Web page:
Tokyo's most famous cemetery solidified its to-die-for reputation when a rare public sale of burial plots attracted more than 40 applicants for every available space despite prices topping 10 million yen.

In front of a crowd of about 70 people at city hall, officials began drawing lots Tuesday for the chance to buy a final resting place at the scenic downtown Aoyama Cemetery. A total of 2,205 people had applied for 50 bed-sized plots ranging from 1.6 to 3.65 sq. meters and carrying price tags of 4.5 million yen-10.3 million yen.

Aoyama opened in 1874 and is famous for its cherry trees, which make it a popular picnic spot in springtime and a long list of prominent occupants, including politicians, writers, artists and actors.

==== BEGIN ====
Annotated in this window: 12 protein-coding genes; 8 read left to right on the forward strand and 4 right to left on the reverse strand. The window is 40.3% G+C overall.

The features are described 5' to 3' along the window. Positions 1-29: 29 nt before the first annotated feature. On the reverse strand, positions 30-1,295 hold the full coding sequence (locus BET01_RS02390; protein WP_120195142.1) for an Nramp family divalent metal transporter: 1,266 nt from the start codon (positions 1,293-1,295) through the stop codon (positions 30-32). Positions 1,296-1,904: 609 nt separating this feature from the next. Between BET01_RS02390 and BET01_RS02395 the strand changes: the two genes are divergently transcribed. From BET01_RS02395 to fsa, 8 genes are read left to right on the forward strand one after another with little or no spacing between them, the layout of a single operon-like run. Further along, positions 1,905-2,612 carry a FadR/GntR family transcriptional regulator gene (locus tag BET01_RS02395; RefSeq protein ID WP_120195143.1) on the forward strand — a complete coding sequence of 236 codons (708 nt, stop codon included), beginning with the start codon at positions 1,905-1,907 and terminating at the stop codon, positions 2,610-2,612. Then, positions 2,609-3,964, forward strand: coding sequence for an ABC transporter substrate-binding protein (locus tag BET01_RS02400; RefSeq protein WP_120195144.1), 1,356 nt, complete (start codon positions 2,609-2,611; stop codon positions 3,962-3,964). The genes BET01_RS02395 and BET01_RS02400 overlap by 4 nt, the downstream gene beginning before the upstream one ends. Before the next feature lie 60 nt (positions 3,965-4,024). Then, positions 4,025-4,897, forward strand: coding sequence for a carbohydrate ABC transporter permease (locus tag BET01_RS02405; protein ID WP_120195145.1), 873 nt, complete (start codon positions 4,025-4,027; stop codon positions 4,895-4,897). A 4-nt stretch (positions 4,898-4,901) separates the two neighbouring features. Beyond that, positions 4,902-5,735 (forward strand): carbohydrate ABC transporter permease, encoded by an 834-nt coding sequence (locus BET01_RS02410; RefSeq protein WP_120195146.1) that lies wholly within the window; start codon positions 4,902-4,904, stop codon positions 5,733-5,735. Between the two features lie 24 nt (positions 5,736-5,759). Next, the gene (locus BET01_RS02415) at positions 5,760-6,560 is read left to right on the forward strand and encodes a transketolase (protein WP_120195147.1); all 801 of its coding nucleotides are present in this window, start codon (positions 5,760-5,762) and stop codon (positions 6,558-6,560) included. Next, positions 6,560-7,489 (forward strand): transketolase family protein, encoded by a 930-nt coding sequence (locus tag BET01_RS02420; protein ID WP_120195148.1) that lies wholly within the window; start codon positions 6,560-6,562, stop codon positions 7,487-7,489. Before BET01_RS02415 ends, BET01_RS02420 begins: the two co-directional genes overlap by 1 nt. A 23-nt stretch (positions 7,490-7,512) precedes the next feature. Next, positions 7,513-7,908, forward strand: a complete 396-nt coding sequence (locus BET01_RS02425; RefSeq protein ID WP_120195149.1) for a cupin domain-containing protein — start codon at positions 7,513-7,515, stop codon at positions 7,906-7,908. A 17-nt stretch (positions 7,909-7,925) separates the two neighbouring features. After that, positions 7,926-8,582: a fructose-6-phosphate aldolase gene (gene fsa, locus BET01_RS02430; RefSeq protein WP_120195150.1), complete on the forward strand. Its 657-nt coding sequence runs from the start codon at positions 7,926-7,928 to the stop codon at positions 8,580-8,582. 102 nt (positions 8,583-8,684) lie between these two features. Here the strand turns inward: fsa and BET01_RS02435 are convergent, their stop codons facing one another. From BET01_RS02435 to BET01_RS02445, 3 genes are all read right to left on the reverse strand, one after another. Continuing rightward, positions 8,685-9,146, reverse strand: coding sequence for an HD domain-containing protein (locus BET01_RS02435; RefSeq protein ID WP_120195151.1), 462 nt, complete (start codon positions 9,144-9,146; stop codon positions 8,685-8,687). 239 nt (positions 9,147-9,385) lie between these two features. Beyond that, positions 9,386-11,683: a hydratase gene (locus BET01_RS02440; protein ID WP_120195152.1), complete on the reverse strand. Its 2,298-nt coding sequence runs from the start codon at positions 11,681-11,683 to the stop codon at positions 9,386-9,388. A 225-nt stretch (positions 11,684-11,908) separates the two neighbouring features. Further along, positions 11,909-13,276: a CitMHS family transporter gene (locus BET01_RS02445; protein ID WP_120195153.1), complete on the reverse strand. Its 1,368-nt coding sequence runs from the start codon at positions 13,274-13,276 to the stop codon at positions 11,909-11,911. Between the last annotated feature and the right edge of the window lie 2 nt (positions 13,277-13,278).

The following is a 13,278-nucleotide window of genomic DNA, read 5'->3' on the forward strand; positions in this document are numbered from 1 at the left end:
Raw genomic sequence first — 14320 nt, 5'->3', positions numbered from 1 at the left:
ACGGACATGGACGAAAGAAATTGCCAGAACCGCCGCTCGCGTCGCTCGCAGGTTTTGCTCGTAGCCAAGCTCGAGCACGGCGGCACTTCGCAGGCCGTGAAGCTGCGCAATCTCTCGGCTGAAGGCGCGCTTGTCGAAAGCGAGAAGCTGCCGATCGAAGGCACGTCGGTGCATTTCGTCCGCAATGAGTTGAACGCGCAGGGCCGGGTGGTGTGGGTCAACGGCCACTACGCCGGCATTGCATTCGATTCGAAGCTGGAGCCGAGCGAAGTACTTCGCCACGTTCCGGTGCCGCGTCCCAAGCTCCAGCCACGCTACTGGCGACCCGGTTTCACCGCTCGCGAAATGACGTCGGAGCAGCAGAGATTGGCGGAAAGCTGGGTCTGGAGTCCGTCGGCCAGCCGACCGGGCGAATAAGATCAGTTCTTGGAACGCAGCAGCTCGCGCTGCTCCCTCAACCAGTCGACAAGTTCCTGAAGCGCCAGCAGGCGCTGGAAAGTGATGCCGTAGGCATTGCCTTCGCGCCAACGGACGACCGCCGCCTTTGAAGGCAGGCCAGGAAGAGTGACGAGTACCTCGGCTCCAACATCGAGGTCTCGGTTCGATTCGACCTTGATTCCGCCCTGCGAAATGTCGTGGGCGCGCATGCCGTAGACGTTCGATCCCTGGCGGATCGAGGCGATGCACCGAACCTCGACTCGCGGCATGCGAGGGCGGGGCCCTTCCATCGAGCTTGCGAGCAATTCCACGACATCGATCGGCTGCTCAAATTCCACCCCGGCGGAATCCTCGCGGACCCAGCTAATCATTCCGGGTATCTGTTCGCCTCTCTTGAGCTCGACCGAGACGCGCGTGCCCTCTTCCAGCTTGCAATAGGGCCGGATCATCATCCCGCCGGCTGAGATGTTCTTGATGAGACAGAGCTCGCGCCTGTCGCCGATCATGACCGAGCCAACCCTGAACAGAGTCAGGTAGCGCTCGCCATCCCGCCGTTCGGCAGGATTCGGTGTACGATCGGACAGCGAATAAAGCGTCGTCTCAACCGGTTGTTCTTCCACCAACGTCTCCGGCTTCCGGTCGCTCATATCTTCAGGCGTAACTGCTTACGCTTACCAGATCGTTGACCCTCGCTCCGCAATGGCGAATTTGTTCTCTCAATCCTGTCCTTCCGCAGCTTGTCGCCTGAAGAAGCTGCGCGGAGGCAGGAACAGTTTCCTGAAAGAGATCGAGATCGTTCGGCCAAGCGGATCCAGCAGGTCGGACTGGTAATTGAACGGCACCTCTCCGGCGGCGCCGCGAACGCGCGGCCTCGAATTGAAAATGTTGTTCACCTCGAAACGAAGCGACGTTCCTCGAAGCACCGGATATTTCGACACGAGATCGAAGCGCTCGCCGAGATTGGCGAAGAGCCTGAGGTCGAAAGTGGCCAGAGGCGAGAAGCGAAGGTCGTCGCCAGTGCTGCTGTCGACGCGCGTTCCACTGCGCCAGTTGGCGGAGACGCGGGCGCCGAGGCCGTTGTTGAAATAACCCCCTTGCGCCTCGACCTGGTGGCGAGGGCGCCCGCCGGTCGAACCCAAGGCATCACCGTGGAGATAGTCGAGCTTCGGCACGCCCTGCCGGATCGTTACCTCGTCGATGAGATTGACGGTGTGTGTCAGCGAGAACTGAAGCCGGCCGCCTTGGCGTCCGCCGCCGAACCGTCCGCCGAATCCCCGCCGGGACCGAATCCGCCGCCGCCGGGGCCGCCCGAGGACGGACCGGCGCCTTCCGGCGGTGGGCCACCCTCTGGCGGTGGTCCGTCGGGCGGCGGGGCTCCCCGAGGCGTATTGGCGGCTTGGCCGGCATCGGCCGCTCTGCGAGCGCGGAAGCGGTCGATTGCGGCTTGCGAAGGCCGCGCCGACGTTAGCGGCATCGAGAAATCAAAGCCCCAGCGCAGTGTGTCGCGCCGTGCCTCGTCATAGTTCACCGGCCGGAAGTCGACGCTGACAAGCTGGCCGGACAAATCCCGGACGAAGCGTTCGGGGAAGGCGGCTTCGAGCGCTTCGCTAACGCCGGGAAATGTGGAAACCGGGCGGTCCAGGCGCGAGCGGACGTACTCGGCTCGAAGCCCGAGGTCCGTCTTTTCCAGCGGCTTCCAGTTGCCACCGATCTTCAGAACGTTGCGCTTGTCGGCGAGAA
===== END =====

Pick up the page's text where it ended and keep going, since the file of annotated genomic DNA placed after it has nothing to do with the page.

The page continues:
For some, the sale was the opportunity of a lifetime: new spaces last went on sale in 1960.

"It's a beautiful spot in the middle of the city," one unidentified man told NHK. "I'd love to get in there."

The city planned for years to convert the cemetery into a park but decided to start admitting new remains to relieve pressure for burial spots in one of the world's most crowded -- and expensive -- cities.

Buyers must have lived continuously in Tokyo for more than three years and have the dead ready for immediate burial.